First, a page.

Editorial -- What D.C.'s Public Schools Can Learn From Charter Schools

Saturday, December 20, 2008

STUDENTS IN the District's charter schools on average outperform peers who attend the city's traditional public schools. They do so not because they come from more privileged backgrounds but because the charters are free to innovate and implement practices that work. The charter schools' success in educating poor and minority children should be celebrated, and it should help validate efforts by Mayor Adrian M. Fenty (D) and Schools Chancellor Michelle A. Rhee to bring similar changes to the traditional public schools. The charters' independence, so vital to their success, should be protected.

A recent Post analysis confirmed the "solid academic lead" of charter students over those in traditional schools. According to The Post's analysis, students in middle-school charters scored 19 points higher than their peers in regular schools on national reading tests and 20 points higher in math. Charters also did better on such measures as attendance and graduation rates. Teachers in the charters are more likely to be "highly qualified."

The Post statistics do not prove that charter schools will always be superior to regular schools; their performance, too, is uneven. Clearly, though, the "no-excuses" innovations of the best charters make a difference: longer school days, summer classes, an inclusive culture of parental involvement, and the power to hire teachers who are committed to a school's philosophy and dismiss teachers who aren't up to the job.

Much of the credit for the success of the charters must go to the volunteer public charter school board, which, in the span of a dozen years, has overseen the growth of a sizable school system. The Post investigation raised questions about whether its members, in particular Chairman Thomas A. Nida, paid sufficient attention to conflict-of-interest rules. It's important that the matter be investigated, and both D.C. Attorney General Peter J. Nickles and the city's campaign finance office are looking into the situation. The board should revise its practices to bring better transparency to its actions. But calls for a purge of board members are premature. Consider, for instance, that there were sound educational reasons for some of the actions that have been called into question (such as closing schools that were failing to adequately educate their students). It would be wrong to discount the important work done by the board, under Mr. Nida's leadership, in nurturing charter schools.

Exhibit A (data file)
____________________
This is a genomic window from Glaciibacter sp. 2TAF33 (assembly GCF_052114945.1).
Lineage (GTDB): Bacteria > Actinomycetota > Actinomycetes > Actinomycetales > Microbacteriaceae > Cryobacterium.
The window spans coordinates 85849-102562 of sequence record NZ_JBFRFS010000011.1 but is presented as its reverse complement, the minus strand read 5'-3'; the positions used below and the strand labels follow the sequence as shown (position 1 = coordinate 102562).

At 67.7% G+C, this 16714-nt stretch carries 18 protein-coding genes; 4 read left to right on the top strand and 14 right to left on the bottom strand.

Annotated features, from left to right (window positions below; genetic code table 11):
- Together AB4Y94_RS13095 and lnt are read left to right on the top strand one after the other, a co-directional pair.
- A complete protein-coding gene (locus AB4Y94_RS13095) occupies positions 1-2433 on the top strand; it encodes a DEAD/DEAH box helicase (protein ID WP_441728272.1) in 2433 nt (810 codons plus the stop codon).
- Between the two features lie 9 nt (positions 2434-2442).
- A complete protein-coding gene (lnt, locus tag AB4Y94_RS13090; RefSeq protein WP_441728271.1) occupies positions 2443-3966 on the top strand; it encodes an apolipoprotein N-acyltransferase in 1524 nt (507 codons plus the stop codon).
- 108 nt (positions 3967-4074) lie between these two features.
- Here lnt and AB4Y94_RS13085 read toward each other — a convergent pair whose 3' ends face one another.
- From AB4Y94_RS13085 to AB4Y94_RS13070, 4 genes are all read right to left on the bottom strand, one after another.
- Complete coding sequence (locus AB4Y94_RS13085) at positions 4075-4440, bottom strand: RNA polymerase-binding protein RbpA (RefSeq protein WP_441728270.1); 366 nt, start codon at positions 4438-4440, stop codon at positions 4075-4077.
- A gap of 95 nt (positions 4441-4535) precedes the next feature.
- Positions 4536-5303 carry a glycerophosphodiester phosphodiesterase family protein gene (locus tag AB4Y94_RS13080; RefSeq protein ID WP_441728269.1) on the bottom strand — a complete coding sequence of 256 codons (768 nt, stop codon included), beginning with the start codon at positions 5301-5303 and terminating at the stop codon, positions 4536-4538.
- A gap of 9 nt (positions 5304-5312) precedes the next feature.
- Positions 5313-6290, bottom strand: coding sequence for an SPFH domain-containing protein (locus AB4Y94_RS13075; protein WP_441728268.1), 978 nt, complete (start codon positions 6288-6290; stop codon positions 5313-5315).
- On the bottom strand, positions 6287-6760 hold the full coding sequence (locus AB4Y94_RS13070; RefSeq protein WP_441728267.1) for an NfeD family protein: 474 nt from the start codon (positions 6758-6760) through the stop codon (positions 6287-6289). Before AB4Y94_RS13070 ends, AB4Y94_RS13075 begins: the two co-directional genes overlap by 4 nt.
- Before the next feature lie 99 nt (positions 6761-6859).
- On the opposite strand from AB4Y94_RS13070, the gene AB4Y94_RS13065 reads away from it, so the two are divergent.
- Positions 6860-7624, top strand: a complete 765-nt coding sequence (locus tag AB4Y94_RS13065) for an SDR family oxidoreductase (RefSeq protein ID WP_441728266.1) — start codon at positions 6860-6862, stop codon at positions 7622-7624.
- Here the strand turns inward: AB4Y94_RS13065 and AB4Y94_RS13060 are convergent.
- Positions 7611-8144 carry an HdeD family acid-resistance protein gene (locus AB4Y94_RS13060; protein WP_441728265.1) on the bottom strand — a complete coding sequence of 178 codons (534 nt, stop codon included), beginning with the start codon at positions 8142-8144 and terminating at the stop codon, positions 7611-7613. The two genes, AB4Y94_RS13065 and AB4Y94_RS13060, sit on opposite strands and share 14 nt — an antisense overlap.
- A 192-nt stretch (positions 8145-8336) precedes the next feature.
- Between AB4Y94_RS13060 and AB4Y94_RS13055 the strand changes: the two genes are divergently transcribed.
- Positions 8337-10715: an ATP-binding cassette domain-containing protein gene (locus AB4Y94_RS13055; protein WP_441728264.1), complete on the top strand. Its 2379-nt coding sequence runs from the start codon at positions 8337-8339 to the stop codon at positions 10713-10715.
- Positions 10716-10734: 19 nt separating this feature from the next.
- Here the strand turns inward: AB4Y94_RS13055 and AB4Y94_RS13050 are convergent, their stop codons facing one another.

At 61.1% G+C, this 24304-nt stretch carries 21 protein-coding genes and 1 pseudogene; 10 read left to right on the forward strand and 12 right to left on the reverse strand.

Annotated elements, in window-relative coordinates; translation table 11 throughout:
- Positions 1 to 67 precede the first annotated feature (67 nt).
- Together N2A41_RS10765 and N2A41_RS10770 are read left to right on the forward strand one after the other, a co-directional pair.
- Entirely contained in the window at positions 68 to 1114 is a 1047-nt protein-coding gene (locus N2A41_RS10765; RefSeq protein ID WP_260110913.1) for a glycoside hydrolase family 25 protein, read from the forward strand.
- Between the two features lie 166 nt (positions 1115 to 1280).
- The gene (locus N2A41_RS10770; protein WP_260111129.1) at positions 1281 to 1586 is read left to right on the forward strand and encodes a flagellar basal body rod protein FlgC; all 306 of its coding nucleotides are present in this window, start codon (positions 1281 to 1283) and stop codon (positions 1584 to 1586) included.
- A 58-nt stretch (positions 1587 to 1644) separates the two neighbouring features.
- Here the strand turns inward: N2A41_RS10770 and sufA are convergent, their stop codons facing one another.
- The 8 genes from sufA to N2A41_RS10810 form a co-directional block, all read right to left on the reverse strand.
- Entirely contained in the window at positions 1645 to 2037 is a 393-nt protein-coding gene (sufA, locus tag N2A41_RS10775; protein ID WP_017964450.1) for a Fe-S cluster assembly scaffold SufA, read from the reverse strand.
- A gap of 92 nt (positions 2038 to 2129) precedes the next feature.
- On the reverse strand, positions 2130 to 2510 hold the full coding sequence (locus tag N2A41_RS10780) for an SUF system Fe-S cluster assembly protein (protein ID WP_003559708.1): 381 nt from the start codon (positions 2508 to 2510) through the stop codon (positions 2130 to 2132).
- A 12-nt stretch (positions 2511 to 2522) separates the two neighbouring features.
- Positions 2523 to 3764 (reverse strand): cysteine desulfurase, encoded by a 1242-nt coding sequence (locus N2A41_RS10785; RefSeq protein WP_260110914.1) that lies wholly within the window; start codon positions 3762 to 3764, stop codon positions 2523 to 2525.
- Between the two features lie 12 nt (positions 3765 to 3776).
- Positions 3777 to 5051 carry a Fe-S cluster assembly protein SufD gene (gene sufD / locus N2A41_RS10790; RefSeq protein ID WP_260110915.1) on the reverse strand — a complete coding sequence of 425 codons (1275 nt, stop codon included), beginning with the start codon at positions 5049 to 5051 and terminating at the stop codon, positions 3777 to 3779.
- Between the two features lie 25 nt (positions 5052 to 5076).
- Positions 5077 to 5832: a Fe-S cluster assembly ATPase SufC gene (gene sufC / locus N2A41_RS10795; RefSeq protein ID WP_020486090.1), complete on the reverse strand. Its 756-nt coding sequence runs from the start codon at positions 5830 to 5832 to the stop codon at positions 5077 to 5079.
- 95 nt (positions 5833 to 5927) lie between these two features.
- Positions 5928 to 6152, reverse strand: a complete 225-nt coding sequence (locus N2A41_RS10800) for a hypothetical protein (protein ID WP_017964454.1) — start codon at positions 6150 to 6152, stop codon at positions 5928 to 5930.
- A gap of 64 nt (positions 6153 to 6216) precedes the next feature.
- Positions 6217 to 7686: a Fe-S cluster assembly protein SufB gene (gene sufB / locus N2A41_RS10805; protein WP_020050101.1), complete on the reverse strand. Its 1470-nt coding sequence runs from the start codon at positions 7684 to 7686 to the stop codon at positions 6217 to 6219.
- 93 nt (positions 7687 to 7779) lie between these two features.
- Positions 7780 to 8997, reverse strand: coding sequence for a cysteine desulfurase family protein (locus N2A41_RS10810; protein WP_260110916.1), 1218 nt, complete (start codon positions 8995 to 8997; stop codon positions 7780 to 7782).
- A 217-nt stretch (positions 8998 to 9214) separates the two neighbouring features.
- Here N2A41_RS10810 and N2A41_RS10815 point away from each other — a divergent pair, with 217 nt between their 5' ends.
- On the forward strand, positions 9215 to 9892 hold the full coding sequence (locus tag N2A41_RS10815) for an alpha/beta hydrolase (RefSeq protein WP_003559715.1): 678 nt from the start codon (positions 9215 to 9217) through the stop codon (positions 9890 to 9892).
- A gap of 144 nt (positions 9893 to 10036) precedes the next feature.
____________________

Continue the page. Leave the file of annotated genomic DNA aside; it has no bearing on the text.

Even more ill-advised are proposals to change how the board is constituted and place it under city control. Autonomy from business as usual is what has made the charters a success. Just ask the parents who, largely through word of mouth, are now responsible for 26,000 District children enrolled -- and learning -- in charter schools.


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